Composite rules shinty-hurling


Composite rules shinty-hurling

Composite rules shinty-hurling (Irish: Rialacha chomhréiteach sinteag-iomáint), sometimes known simply as shinty-hurling) is a hybrid sport which was developed to facilitate international matches between shinty players and hurling players.

Shinty-hurling is one of few team sports in the world without any dedicated clubs or leagues. It is currently played by both men's and women's teams only in tournaments or once-off internationals. The women's form of the game is called shinty/camogie.

Contents

Rules

The rules of the composite sport are designed to allow for neither side to gain an advantage, eliminating or imposing certain restrictions. The goals are those used in hurling, with 3 points for a goal (in the net under the crossbar) and 1 point for a shot over the crossbar. A stationary ball taken straight from the ground and shot over the crossbar scores 2 points.

Players may not catch the ball unless they are the goalkeeper (or a defender on the line for a penalty) and this must be released within three steps. Players may not kick the ball, but can drag the ball with their foot.

Although there is a statutory size for the ball to be used in the games, there is often a custom of using a sliotar in one half and a shinty ball in the other.

Each half lasts 35 minutes.

History

The first ever games played were challenge matches between London Scottish and London GAA in 1896 and Glasgow Cowal and Dublin Celtic in 1897 and 1898, with the first game played at Celtic Park.[1] However, there was then a hiatus until Scottish representative teams and Irish sides took place in the 1920s. Following intermittent international games between Scotland and an all-Ireland team before the Second World War, controversy arose as the British Government put pressure upon the Camanachd Association to cease from cooperating with the Gaelic Athletic Association, disapproving of their perceived anti-British viewpoint[2][3]

However, universities in both countries kept the link going after the war and this led to a resumption of international fixtures between the two codes in the 1970s.

After a long run of Irish successes, Scotland won four fixtures in a row from 2005 until Ireland reclaimed the title in 2009. Scotland's successes have been marred by a lack of interest from an Irish perspective. Unlike the international rules football tests between Australia and Ireland, few players from the top flight counties participate in the event, with often players from what would be deemed as weaker counties forming the Irish team.

2007 also saw the use of compromise rules as a way of developing the Gaelic languages in Ireland and Scotland by the Columba Initiative. A team called Alba, made up of Scottish Gaelic speakers, played Micheál Breathnach GAA, from Inverin, Galway. The project was repeated in 2008.[4] The Gaelic speakers international was played for a 3rd time in 2010 in Portree in the Isle of Skye on 13 February 2010.

There are also Scottish/Irish women's and under-21s sides which have competed against one another.

In 2009, the first full shinty/hurling match in the United States took place between Skye Camanachd and the San Francisco Rovers.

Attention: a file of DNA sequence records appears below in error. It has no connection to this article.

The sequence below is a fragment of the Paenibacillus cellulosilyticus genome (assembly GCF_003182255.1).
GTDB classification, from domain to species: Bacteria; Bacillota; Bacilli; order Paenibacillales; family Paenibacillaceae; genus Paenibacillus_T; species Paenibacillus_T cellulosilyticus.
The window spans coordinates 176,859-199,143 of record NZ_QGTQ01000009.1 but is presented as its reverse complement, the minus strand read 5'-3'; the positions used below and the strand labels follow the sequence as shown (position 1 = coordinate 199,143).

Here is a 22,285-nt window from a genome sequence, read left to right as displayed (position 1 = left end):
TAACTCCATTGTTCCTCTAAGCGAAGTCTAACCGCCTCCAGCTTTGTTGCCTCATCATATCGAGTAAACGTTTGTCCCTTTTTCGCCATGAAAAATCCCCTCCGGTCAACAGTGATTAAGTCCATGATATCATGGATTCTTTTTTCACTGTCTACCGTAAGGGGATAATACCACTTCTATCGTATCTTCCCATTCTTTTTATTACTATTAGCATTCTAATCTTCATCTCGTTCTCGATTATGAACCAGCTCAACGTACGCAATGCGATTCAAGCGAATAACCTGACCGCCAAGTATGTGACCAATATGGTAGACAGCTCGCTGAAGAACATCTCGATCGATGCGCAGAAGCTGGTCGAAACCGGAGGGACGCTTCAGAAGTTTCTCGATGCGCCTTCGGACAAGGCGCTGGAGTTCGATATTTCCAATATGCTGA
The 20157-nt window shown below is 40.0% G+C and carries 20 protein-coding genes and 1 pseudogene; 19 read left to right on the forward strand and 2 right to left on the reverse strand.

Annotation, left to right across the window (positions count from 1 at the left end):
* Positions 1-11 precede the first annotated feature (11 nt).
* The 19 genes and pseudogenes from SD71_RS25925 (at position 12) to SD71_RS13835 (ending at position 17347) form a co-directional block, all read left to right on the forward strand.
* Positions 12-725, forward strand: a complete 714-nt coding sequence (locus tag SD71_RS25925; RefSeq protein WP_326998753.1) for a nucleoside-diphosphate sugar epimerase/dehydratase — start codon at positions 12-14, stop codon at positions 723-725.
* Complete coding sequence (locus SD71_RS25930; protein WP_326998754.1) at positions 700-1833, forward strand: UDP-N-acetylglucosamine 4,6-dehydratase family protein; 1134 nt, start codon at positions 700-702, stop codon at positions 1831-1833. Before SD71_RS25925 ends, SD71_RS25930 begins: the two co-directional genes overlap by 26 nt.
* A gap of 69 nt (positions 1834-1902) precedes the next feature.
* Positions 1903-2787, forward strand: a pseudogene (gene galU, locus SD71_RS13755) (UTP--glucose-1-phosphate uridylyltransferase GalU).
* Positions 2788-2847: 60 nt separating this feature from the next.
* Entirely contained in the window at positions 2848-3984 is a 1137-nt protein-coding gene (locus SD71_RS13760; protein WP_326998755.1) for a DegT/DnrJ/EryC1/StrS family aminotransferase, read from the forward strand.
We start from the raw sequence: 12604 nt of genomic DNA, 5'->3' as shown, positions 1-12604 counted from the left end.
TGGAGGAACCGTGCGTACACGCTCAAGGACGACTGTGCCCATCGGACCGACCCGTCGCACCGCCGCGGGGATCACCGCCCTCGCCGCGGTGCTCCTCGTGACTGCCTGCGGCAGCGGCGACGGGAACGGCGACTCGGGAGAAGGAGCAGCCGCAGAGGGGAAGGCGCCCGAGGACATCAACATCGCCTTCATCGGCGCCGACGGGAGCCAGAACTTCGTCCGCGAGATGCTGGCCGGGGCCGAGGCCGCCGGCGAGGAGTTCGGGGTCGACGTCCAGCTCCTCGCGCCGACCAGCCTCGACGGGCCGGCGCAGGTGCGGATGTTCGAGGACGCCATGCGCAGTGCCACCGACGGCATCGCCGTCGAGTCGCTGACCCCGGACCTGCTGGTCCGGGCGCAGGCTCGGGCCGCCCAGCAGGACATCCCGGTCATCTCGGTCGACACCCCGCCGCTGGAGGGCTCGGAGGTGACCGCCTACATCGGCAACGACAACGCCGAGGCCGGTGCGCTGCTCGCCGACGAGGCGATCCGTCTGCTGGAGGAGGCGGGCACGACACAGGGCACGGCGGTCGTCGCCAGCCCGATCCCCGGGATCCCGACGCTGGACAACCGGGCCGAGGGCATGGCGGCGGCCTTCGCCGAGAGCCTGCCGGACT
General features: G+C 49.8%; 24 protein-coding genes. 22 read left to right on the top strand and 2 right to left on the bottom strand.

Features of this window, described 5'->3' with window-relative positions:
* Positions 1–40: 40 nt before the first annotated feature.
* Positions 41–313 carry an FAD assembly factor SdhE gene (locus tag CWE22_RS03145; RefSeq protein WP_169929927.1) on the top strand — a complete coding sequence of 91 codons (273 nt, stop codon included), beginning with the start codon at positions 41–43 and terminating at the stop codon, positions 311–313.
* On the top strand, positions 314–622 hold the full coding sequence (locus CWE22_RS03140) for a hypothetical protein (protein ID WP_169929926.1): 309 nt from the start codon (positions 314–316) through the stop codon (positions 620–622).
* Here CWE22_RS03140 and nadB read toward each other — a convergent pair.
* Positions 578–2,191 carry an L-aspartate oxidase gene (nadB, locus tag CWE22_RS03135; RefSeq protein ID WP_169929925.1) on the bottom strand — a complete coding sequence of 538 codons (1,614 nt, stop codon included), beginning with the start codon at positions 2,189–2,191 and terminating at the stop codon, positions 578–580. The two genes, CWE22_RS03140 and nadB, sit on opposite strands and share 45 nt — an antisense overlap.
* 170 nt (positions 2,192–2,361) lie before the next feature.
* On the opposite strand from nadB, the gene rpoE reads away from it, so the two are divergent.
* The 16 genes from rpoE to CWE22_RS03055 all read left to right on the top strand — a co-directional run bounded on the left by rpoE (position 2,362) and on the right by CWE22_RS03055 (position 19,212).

In 2010, the fixture was played at Croke Park before the International Rules game and then a return leg was played at the Bught Park two weeks later.

Latest Senior Results

Tournament Date Host nation Result Venue Attendance
2003 25 October Scotland Republic of Ireland Ireland 5–9
Scotland Scotland 1–13
Inverness 3,000
2004 16 October Ireland Draw: Republic of Ireland Ireland 3–10
Scotland Scotland 4–7
Ratoath, County Meath
2005 8 October 2005 Scotland Scotland Scotland 4–8
Republic of Ireland Ireland 2–11
Bught Park, Inverness
2006 9 November 2006 Ireland Scotland Scotland 2–13
Republic of Ireland Ireland 2–5
Croke Park, Dublin
2007 13 October Scotland Scotland Scotland 4–10
Republic of Ireland Ireland 0–11
An Aird, Fort William
2008 18 October Ireland Scotland Scotland 1–10
Republic of Ireland Ireland 1–9
Nowlan Park, Kilkenny 1,000
2009 31 October Scotland Republic of Ireland Ireland 2–8
Scotland Scotland 1–8
Bught Park, Inverness 1,500
2010 30 October Ireland Republic of Ireland Ireland 2-15
Scotland Scotland 2-16
Croke Park, Dublin (first leg)[5]
13 November Scotland Republic of Ireland Ireland 5-6
Scotland Scotland 3-7[6]
Ireland win 7-21 to 5-23 on aggregate
Bught Park, Inverness (second leg)
2011 22 October Ireland Republic of Ireland Ireland 1-16
Scotland Scotland 2-8
Geraldine Park, Athy
29 October Scotland Scotland Scotland 1-11
Republic of Ireland Ireland 2-9
Bught Park, Inverness

Camogie Shinty International

  • 2003 Oct 25 Ireland 5–9 Scotland 1–13 Inverness
  • 2004 Oct 16 Ireland 3–10 Scotland 4–7 Ratoath
  • 2005 Oct 8 Scotland 4–8 Ireland 2–11 Bught Park, Inverness
  • 2006 Nov 9 Scotland 2–13 Ireland 2–5 Croke Park,
  • 2007 Oct 13 Scotland 4–10 Ireland 0–11 An Aird, Fort William
  • 2008 Oct 18 Scotland 1–10 Ireland 1–9 Nowlan Park,
  • 2009 Oct 31 Ireland 2-2 Scotland 0-0 Bught Park, Inverness[7]
  • 2010 Oct 30 Ireland 6-9 Scotland 2-2 Ratoath[8]


Records

Country Series won Matches won Total scores
Scotland Scotland 4 4 22-91 (157)
Republic of Ireland Ireland 3 4 22-84 (150)

See also

References

External links


Wikimedia Foundation. 2010.

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